Death of a dishwasher
Recently, my dishwasher passed away. We held a small funeral; immediate family members only. It was a sad day, but as I'm not one to dwell, I put on my big girl pants and started shopping for a replacement. Sounds callous, I know, but I think wherever old Dishy Mcdisherson is, she understands.
It didn't take long to find the "one". She was perfect. Gleaming stainless steel with a heavy load capacity. She even had a food disposer, which is great for us because my children think pre-scraping is something that happens right before they start a fight with one another.
I was in love, or at the very least, willing to stop seeing other dishwashers.
I purchased her and brought her to her new forever home. Weird how I refer to her as a her . . . Perhaps because doing the dishes is a woman's job . . . Said no woman ever. I just put that in there to see if you were paying attention.
Anyhow, back to my story.
I was so excited. I couldn't wait to have her moved in so she could begin making my dishes sparkle and my silverware shine. I called my husband and told him to strap on his work belt, charge up his power tools and channel his inner handyman.
When I arrived home my hubby and I brought her in and carefully carried her up the stairs and into our kitchen. I should qualify the word "carefully". We may have hit a wall or two on the way up, which will probably require a smidge or so of dry wall repair and a dab of paint but luckily, she came through unscathed.
At that point, feeling I had done my part, I left to share the big news with my Facebook friends. Just as I was about to send my exciting status update, however, I heard my husband express himself in the most colourful way. Judging by his tone and his preference for words that rhyme "truck “and "spit”, I immediately knew that something was amiss.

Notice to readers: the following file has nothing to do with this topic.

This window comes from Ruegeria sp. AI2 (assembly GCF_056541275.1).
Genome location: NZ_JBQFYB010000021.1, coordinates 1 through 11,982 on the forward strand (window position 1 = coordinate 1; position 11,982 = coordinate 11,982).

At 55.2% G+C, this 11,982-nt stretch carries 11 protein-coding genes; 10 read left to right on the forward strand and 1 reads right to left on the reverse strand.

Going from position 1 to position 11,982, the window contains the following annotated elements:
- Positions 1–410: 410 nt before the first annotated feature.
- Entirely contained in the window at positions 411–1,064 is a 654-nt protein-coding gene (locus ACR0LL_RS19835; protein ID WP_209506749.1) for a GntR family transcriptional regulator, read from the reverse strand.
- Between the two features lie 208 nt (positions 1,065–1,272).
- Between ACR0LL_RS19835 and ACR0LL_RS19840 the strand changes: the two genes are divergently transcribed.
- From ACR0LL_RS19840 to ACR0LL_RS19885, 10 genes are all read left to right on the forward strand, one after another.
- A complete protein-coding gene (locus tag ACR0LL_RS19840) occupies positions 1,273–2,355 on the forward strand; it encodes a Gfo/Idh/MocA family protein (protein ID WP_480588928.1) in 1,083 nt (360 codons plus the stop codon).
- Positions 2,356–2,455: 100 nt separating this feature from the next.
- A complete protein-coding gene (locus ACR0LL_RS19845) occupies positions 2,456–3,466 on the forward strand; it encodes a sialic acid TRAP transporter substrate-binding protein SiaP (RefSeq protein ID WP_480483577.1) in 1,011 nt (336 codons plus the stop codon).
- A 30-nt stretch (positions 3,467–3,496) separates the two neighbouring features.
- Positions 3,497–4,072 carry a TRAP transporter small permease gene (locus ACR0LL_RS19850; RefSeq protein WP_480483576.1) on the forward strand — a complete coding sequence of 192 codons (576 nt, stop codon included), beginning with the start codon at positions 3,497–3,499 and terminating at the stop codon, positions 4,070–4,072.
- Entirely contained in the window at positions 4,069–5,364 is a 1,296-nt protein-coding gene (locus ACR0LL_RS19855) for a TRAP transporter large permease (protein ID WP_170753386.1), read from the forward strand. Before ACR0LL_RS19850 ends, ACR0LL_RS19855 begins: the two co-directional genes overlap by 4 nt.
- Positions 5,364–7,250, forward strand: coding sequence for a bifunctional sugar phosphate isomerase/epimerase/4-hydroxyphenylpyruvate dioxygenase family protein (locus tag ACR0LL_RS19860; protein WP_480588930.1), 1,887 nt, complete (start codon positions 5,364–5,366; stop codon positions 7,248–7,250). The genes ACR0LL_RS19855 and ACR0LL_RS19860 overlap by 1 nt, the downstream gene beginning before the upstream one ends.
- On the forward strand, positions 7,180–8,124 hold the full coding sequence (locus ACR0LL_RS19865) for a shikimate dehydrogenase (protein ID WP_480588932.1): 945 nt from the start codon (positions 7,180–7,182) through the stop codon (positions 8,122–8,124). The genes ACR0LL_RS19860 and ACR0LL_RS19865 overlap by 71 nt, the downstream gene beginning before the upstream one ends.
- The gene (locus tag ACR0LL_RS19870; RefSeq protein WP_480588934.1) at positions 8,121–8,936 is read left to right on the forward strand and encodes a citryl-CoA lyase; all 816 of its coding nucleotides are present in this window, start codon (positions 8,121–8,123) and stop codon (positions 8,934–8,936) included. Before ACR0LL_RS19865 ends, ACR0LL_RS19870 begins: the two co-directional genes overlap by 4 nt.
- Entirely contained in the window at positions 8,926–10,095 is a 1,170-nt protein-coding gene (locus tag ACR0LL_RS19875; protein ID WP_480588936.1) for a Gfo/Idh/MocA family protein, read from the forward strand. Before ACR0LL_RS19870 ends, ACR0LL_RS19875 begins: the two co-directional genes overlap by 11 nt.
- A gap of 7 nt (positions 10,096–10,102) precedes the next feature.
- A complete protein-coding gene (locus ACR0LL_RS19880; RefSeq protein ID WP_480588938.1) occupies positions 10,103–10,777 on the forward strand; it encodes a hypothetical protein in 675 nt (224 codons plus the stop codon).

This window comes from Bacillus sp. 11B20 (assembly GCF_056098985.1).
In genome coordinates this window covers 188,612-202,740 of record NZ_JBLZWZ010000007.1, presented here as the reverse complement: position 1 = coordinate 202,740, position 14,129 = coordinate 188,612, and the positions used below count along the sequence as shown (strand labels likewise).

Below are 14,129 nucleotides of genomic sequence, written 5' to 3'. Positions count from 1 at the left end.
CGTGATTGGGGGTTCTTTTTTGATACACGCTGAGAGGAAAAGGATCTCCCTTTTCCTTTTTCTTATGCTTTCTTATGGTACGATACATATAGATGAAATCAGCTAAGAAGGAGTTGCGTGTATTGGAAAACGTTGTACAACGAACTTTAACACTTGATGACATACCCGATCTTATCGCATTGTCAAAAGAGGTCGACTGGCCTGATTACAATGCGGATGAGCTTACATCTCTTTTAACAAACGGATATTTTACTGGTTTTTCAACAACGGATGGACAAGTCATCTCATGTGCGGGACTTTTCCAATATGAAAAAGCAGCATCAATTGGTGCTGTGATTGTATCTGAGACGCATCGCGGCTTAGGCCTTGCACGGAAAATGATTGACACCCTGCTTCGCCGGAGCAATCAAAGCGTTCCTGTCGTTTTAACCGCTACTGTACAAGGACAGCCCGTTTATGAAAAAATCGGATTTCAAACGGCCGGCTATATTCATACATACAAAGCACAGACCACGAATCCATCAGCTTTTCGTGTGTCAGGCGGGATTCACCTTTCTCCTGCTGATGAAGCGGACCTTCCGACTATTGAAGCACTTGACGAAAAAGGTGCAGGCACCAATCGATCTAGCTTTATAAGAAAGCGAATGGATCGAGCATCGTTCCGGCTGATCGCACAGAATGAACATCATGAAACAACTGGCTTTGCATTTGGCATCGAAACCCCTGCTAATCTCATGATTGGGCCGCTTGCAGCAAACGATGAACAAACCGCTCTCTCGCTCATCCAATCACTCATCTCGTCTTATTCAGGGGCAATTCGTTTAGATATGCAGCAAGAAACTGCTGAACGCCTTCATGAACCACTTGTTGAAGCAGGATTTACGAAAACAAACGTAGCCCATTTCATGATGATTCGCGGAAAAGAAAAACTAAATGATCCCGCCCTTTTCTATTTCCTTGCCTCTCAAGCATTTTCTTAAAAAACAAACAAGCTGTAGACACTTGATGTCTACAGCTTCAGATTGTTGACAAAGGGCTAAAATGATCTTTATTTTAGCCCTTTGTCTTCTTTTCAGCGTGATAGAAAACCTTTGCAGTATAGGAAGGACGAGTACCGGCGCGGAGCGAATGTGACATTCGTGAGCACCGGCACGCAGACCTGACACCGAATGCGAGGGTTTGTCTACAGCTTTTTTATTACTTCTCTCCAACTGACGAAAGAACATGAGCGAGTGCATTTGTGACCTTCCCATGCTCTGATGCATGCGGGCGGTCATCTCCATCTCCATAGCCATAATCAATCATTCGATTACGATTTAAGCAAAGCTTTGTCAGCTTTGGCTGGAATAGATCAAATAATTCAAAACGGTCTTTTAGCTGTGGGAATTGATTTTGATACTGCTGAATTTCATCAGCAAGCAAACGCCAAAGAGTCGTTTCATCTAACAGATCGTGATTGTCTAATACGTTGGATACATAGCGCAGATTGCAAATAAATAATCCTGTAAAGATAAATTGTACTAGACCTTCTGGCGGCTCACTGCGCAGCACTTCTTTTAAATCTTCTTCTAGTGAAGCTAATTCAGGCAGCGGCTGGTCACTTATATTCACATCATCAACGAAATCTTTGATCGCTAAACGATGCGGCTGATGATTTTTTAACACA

I called out, asked him what was the matter. He then said three words to me that I will never forget.
"It doesn't fit." Just like me in high school, she was too tall.
I couldn't believe it. How was this possible? I had done all the research, asked all the right questions. I had even stared into the salesman's eyes and asked him, "Is that your best price?" This situation was unacceptable. I told my husband to take the wheels off and any other non-essential parts; make it fit. Sadly, he had already thought of that.
So I walked away. I needed time to think and my husband was starting to become poor company to be around. It wasn't five minutes later that I heard the sound. It didn't make sense at first; it was just this loud buzzing and grinding noise.
I followed the sound into the kitchen and it was there I found the source. My husband was wielding a jigsaw like Jason from Friday the 13th, minus the hockey mask. It seemed that he had concluded, in his infinite wisdom, to cut our kitchen counter in half and slide her into place. When I asked him how he had come to this decision he said, “It didn't fit...so I made it fit." While I did argue the method I really couldn't fight the simplicity of his logic.
So what began as an innocent quest for cleaner dishes ended up as a rather extensive and expensive kitchen renovation.
You might be wondering what the moral of this story is, and that, my friends, is surprisingly simple.
Measure twice ....cut NEVER!!!
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